Opinion – Teaching Online at for-profit universities: The Good, the Bad, the Ugly

Every teacher’s experience of the online learning environment will be different, so this op-ed is only related to my experience as an online adjunct faculty member at for-profit universities. All of my courses were taught fully online, which also distinguishes them from a blended learning environment.

There are a few requirements to teaching university courses at an online school. Usually universities require:

  • At least 18 hours of graduate instruction in the course you are seeking to teach, but most require a Master’s degree or a PhD in the field.
  • A few years of traditional teaching experience.
  • Completion of an un-paid training course prior to assigning your first course.

So, after getting the first job, here are the bonuses and drawbacks of this kind of position.

The Good:

  • You have complete flexibility over when you teach or complete coursework as long as you fulfill the requirements as defined by the administration.
  • Employers normally offer some level of professional development to their adjunct faculty.
  • Some universities offer tuition assistance or stipends for research to their adjunct faculty.
  • Your work can be done fully online – from home, from Starbucks, from Timbuktu.

The Bad:

  • Instructors often have little control over course content or curriculum. They must craft announcements and lectures based on the given materials.
  • Course/curriculum updates occur frequently, meaning that instructors must continually update their announcements, lectures, etc. This can be time consuming, especially if the course is “in development” and needs to have revisions constantly.
  • Changes to administrative policies may come with little or no warning. At one of the universities that I worked for, administration eliminated the use of Teaching Assistants (who did the majority of the grading) with very little notice. Administration instructed faculty to absorb the grading of assignments, which significantly increased workload.

The Ugly:

  • The salary for most courses taught by adjunct faculty is fairly low. You can expect to earn between $1200 and $2000 for each 5-8 week course you teach, dependent upon previous experience and education. Considering the amount of work involved, this is a shockingly low rate of pay for someone who has, at the very least, a Master’s degree.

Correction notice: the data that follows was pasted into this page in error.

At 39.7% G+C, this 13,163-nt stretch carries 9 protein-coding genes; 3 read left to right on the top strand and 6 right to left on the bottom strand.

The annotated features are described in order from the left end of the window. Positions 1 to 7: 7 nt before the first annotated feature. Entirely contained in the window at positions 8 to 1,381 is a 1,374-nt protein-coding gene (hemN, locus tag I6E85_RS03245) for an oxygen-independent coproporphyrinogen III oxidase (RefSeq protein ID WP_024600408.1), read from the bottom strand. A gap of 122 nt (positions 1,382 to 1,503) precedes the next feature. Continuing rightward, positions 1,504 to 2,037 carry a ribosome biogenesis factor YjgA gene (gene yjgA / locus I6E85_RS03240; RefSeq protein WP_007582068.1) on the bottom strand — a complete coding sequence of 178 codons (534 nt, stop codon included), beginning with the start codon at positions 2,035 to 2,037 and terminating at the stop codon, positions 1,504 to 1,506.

• No benefits of any kind are offered to online adjunct faculty because they are considered part-time workers.
  • There is no established career path based on achievement, merit, or any other factor. Although there are sometimes job announcements for full time online faculty posted on the internal job boards, the chance of getting one of these coveted, full-time, benefitted positions is quite slim. Unless you’re well-connected, have worked there a long time, or are the most stellar instructor ever, it’s highly unlikely you will land one of these full-time positions even after years of service at a particular institution.

The Verdict:

Teaching as an online adjunct can be financially and personally rewarding, but that experience is completely dependent on your career goals. If you’re looking for something that will supplement your income either because you’re moonlighting or between jobs, this career path might be appropriate.  If you’re willing to take on several courses from multiple universities, that can be lucrative. However, if you’re looking for a career in which you can identify a solid career path to advancement, the online teaching field presents several challenges to this goal.